Lee Krasner

The Seasons

Krasner The Seasons Whitney Museum Frei - © Pollock-Krasner Foundation/VG Bild-Kunst, Bonn 2016. Digital Image © Whitney Museum, N.Y.
  • Lee Krasner
  • The Seasons
  • 1957
  • oil and house paint on canvas
  • 235.6 × 517.8 cm
  • Whitney Museum of American Art, New York. Purchased with funds from Frances and Sydney Lewis by exchange, the Mrs. Percy Uris Purchase Fund and the Painting and Sculpture Committee 87.7 - © Pollock-Krasner Foundation/VG Bild-Kunst, Bonn 2016. Digital Image © Whitney Museum, N.Y.

Built on the gestural, figurative works that Lee Krasner began the previous year, The Seasons (1957) marks an important shift in scale and immediacy. This painting is part of her “Earth Green” series, seventeen works she had just begun in 1956 when she learned of the death of her husband, Jackson Pollock (1926–2011). 

After Krasner moved her studio from a bedroom in her home to the large barn where her husband had worked, the scale of her works increased markedly. Her Abstract Expressionist forms gained an immersive scale and a painterly immediacy. When the “Earth Green” series was exhibited in 1958, art critic B. H. Friedman wrote, “The paintings are a stunning affirmation of life.” 

In The Seasons, ripe rounded forms, curving gestural lines, dripping rivulets of paint, and a lush pink-green palette are simultaneously exuberant and composed; the sepia-brown lines define painterly fields of color, condensing the space of the painting and creating a jostling synthesis of powerful elements. Critics have seen plant-like bud forms, flowers, fruit, eggs, and figurative suggestions of breasts and female genitalia in this work, suggesting fecund cycles of birth and growth, but perhaps also the proximity of ripeness to decay. Combining automatic drawing with painterly technique, The Seasons engulfs the viewer in a world that holds tragedy and vivacity together in painterly suspension. “Painting is not separate from life,” Krasner said. “It is one. It is like asking—do I want to live? My answer is yes—and I paint.”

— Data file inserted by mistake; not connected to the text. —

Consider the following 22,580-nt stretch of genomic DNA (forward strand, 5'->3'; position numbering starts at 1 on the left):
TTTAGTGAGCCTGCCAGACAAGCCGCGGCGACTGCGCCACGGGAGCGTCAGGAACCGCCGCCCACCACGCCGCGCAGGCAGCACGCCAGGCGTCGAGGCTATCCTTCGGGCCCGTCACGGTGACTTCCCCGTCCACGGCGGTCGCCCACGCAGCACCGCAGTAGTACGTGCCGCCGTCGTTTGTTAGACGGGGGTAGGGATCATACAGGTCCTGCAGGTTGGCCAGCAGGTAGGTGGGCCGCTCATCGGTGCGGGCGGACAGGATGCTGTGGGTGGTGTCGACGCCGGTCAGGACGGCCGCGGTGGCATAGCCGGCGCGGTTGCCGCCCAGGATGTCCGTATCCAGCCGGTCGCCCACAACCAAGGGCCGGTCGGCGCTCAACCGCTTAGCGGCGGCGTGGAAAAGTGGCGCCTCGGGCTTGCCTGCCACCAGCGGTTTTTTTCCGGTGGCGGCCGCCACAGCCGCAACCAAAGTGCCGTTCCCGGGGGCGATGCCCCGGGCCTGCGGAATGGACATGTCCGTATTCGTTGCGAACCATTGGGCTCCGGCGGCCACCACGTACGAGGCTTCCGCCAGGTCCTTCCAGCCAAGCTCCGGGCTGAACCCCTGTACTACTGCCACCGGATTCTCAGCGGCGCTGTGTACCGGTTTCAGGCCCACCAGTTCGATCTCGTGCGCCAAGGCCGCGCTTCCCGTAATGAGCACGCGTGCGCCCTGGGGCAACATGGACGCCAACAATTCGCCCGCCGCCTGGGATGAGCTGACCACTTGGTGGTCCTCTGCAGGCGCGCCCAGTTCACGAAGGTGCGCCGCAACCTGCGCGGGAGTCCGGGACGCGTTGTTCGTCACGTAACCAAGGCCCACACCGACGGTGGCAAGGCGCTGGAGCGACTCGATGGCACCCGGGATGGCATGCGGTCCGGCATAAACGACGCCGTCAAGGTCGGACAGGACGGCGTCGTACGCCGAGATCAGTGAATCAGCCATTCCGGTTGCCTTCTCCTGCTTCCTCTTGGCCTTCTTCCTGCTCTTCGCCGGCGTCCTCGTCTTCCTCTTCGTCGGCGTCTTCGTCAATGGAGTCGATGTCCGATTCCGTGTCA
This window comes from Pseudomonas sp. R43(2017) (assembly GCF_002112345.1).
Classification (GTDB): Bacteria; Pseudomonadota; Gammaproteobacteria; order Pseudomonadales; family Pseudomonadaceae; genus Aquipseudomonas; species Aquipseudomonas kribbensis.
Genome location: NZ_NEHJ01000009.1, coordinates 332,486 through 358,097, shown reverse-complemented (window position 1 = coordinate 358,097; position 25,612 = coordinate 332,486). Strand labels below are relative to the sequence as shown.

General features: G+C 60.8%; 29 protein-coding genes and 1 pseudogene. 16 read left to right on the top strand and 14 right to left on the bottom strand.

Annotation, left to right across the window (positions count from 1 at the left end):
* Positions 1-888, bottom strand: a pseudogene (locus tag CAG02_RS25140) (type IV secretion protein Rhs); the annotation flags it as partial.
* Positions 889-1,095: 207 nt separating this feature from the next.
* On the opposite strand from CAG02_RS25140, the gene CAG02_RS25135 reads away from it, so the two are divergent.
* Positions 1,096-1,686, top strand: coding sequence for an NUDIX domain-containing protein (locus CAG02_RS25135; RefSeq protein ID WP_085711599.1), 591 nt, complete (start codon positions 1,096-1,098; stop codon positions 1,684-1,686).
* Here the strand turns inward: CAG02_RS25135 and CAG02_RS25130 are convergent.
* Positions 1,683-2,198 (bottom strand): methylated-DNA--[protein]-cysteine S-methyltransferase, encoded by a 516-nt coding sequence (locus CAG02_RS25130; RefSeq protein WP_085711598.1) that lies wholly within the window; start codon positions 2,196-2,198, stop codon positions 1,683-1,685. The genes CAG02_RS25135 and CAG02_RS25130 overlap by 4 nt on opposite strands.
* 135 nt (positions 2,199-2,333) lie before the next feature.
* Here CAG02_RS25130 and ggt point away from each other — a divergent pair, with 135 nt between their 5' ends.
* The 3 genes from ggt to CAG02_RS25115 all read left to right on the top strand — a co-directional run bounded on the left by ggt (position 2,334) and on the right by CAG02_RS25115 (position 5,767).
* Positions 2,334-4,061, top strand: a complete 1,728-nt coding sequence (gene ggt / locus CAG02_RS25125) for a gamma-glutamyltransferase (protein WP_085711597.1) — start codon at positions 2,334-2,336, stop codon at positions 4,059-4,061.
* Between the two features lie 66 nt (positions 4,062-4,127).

Amy Rahn

Biography of Lee Krasner

  • Born 1908 in Brooklyn, NY, USA
  • Died 1984 in New York, NY, USA
Lee Krasner, a noted Abstract Expressionist painter, is among the few female artists to have received a retrospective at the Museum of Modern Art, New York (1984). She first studied at the Women's Art School of The Cooper Union, and then the National Academy of Design (1928–32). Beginning in 1934, during the Great Depression, she worked for the Works Progress Administration’s Federal Art Project and later entered Hans Hofmann School of Fine Arts in 1937. While her early paintings reflected European modernism, Krasner soon became involved with the American Abstract Expressionists. In 1942 she participated in the exhibition American and French Painting at McMillen Inc. in New York. She met fellow artist Jackson Pollock (1912–1956) there, and they married in 1945. The two proved to be highly influential for one another’s art. Her “Little Images” series (1946–50), in a controlled dripping technique, resulted in thirty-one small-scale abstractions reminiscent of calligraphy and hieroglyphics. For her collages in the 1950s, Krasner “recycled” earlier works, but after Pollock’s death in 1956 she began to create large-scale abstractions using broad brushstrokes that required intensive physical gestures. She had her first solo show in 1955 and had a retrospective at the Whitechapel Gallery, London, in 1965.